Dresser-Rand Group Exec Insights: LNG Facilities, Cycle Times
On Friday, Dresser-Rand Group, Inc. (NYSE:DRC) reported its first quarter earnings and discussed the following topics in its earnings conference call. Take a look.
James West – Barclays Capital: First, just some comment from me, great color on the kind of petrochemical renaissance that we’re having. I think that’s an underappreciated piece of your business. First question from me is on the LNG facility side, you mentioned several kind of mini LNG facilities, I think it’s easy for us to track the large scale ones, but I am curious how many of these mini LNG opportunity are you guys targeting right now?
Vincent R. Volpe Jr. – President and CEO: A lot. James, it sort of stays under the radar screen because we really like the position we have in this space. As we said, we booked 10 of them, but we really haven’t spoken much about them, but it’s starting to get to be significant enough that it makes the – it’s got to make the press. So, there is a lot. This 1 million ton and less size plant is nice for countries with developing infrastructure that can’t easily move gas around and so it’s a very local business for them and it comes in small increments, and we’ve seen this in the past in ethylene and petrochemicals where they didn’t have good infrastructure to move gas, they would literally have to do the refining and petrochemical works sort of in-situ. So, there’s a lot coming.
James West – Barclays Capital: A quick question for Mark on the new unit margin side, obviously pretty low in 1Q because of the allocation of expenses. As we think about the progression throughout this year, I know you gave your guidance is still low double digits. Are we back to those low-double digit levels in the kind of the second quarter or is it kind of just a steady ramp-up throughout the year with (blow-out) fourth quarter?
Mark E. Baldwin – EVP and CFO: It is a steady ramp up, the first quarter was a bit of anomaly because both last year had some good projects and this year had a little under the norm what I would say, and as we go through the year, volume will help those new unit margins go sequentially higher.
Jeff Spittel – Global Hunter: I wanted to follow-up on James’ question about the smaller scale LNG facilities. We’ve heard some indications in some of the oil and gas companies in North America are contemplating establishing kind of a distribution network to start using LNG as a transportation fuel. Is that what some of these order are related to or is there something else driving it?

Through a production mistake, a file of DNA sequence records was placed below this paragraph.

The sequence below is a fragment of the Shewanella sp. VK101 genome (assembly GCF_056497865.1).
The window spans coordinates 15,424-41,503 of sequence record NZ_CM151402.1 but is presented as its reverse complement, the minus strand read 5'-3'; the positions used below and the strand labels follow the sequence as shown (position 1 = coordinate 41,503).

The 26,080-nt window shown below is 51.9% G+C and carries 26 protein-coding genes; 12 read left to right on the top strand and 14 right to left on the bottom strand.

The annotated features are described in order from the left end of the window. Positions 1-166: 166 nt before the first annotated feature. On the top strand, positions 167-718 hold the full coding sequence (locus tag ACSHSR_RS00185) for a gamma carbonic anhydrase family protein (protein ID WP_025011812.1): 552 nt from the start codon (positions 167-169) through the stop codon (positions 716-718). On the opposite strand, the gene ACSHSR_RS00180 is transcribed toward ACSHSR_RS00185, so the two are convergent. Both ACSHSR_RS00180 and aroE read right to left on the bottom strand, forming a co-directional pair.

Vincent R. Volpe Jr. – President and CEO: No, there is something else, Jeff. So, that what you’re talking about is a thought right now. So, that’s between the time it’s thought by some of these guys, and in time it turns into an equipment order for compressors is a while. So, put it in the column category of opportunity, but it’s not in the run rate right now.
Jeff Spittel – Global Hunter: Shifting over to how we think about cycle times in the new units business, a lot of moving parts. Do you have certainly a flexible manufacturing footprint product mix issues, you rectified a lot of these supply chain issues. New contributions from Guascor, can you talk through these different moving parts and what that might pretend in terms of what cycle times start to look like and how things start to burn out of the backlog over the next couple of quarters?
Vincent R. Volpe Jr. – President and CEO: Let me just start with Guascor, when you look at overall cycle times on engines which is the product that they build, they’re much shorter than on engineer-to-order turbo compressors or steam turbines or reciprocating compressors. So, when you weigh the whole mix in, you say, well, your volume is (indiscernible), don’t forget a lot of that is gas engines and those things can be produced sort of in three month cycle times, sometimes even faster because they’re standard products, and they’ve got a terrific assembly and test set up and so they can move very quickly. So, that helps. As you’re thinking about Dresser-Rand in 2014 being a $4 billion a year business, you got to ask yourself how you get there. So, the Guascor cycle times helped. The other thing is we are very focused on cycle time reduction. We’re going to get to the $4 billion and beyond without significant improvement – increase in footprint or (indiscernible). And so it needs to come through cycle time reduction and I can tell you that we over the next couple of years are going to significantly collapse cycle time both in our new units, our parts and our revamps. This is a corporate initiative. It has been launched. We have people on the ground working on it, and we’re dead serious about it. We are going to take our cycle times down by a significant amount. That’s the way to get to the increased throughput. I know we can do it. We’ve done it before. I can tell you numbers that aren’t published. Back in the year 1999-2000 we had cycle times all-in for turbo compressors which are kind of our long lead cycle time, all-in, tested and everything else, 189 days. Right now, our cycle times are over a year. So, we have the capability of doing this. We have more volume than we had before, but we have better processes, better systems, and better people. So, we’re very committed to this, and that is the way you’re going to see that revenue ramp up, and by the way, we demonstrated in the first quarter, we’re already – if I look up here on the charts. Our total first quarter sales were – we’ve got sort of to a run rate already of $2.7 billion, $2.8 billion or something and we know that that will ramp up throughout the rest of the year. So I’m comfortable that we can get this year’s volumes and with the initiatives that we have launched around cycle time reduction, I believe that we can grow significantly and get to the 2014 goal really just by using cycle time as the strategic lever.